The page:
By Loretta Brady, Ph.D.

For parents who have bemoaning the fact that their children don’t go outside enough for fresh air and exercise, the new Pokemon Go craze may be welcome. There are a number of potentially positive consequences to this new fad, not the least of which is they have to be outdoors, moving about, to play.

Personally, I’ve been thrilled that my kids and countless others are interacting in the real world, a non-virtual one! It has been widely reported that children with anxiety and autism are eager to be outdoors in a social setting.

For those unaware, Pokemon Go is derived from the Pokemon trading cards of the late 1990s. It has players capturing, battling and training virtual creatures, Pokémon, who appear on device screens as though in the real world, using GPS and the camera.

While parents should always exercise caution whenever their children play in busy areas – they should make sure they’re careful when crossing streets and wandering about – I believe we may be seeing the beginning of a trend away from indoor activities. Here are suggestions for parents with teens playing Pokemon Go:

  • Use the searches with your child as an opportunity for values-based conversation. As you hunt, share stories about the first time you visited a location, or say, “Let’s see what this plaque says about this monument. Let’s say hi to Mrs. So-and-so.” These conversations show that winning and collecting may not be as important as connecting with people and learning about one’s surroundings.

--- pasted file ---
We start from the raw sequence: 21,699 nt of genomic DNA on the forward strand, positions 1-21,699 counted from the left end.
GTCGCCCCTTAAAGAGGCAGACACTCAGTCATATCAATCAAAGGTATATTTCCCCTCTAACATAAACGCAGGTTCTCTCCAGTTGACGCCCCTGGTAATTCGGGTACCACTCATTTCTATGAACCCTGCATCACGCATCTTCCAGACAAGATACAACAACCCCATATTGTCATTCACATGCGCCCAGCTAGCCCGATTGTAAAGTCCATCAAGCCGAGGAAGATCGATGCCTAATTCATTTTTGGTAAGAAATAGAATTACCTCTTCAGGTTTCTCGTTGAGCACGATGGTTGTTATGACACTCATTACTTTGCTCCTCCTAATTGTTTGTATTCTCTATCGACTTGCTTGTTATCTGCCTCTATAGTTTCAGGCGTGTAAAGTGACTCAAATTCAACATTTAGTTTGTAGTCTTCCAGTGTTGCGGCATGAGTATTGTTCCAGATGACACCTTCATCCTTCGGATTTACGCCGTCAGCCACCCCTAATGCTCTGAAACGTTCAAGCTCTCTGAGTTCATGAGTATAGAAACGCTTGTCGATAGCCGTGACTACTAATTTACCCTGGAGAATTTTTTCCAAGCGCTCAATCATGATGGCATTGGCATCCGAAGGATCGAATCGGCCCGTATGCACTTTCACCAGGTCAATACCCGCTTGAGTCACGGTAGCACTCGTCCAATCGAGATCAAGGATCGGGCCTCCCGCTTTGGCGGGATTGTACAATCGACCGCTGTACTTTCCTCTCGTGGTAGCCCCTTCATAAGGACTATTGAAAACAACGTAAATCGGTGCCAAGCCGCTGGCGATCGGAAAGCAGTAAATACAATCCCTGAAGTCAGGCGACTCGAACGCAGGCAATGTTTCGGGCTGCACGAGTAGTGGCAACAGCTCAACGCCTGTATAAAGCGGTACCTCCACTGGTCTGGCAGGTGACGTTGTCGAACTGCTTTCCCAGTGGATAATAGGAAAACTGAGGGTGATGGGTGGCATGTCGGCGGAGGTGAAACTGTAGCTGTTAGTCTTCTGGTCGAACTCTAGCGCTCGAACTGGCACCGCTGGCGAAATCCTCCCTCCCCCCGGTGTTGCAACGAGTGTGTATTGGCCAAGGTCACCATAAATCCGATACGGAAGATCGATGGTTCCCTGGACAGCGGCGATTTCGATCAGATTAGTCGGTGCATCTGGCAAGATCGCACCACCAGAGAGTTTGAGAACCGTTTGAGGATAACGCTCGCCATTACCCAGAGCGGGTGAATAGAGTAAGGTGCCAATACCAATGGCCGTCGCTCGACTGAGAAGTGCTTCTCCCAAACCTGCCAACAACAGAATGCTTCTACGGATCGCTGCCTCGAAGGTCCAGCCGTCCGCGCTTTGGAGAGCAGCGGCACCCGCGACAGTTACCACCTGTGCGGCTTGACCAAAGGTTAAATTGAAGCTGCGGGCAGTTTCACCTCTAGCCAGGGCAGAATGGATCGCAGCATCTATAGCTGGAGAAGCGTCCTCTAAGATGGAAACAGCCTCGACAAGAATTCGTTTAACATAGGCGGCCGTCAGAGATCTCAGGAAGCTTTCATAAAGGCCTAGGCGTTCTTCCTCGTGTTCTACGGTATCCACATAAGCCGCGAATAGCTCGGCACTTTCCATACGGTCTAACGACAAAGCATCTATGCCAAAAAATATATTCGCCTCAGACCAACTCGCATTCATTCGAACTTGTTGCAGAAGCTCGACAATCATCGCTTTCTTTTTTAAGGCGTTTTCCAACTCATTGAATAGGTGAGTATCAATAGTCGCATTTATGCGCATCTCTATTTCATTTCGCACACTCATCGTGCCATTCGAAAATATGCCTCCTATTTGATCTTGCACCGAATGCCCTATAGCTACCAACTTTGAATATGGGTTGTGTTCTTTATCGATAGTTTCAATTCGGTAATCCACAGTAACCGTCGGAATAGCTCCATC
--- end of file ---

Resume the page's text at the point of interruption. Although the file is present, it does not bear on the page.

• Be safe. When my children go out, I act as their eyes and ears. As we come to a street, I say, “Let’s put the phone down. Look both ways.” If I see them heading toward pavement at the park, I say their name, ask them to stop, and ask them to look for vehicles.
  • Set healthy limits, to protect your data charges and to help kids learn the value of spending fun time away from their devices. Since taking walks with a phone turned on helps to earn points, try to take walks without actively playing the game.
  • Use the game to exhibit manners. When a signal came up suggesting a character was about to appear on our neighbour’s lawn, we stopped and thought about asking permission to be there, and what to do at a stranger’s house. Actively narrating decision-making helps children problem-solve when they’re on their own.
  • With more than one child, rotate who gets to hunt, so one doesn’t become “expert” to the exclusion of another. This builds team work and reduces rivalry.
  • Research the game and technology to help as questions and challenges arise, then engage your children. I went through a list of questions when my son wanted to evolve a character I had captured—does it cost anything, can it be undone, what happens next? For some questions, we went online together and found answers.
  • Teens are probably able to explore familiar areas on their own, although it may be best to encourage two-person teams, one acting as a safety spotter.

Finally, if you want the benefits of this game without the technology, there are always the good old-fashioned scavenger hunts and geo-caching games that have been fun and popular for many years.

Dr. Brady, a psychology professor at Saint Anselm College in Manchester, New Hampshire, is co-director of the Media Engagement and Developmental Impact Lab at Saint Anselm. She is also a licensed clinical psychologist and parent.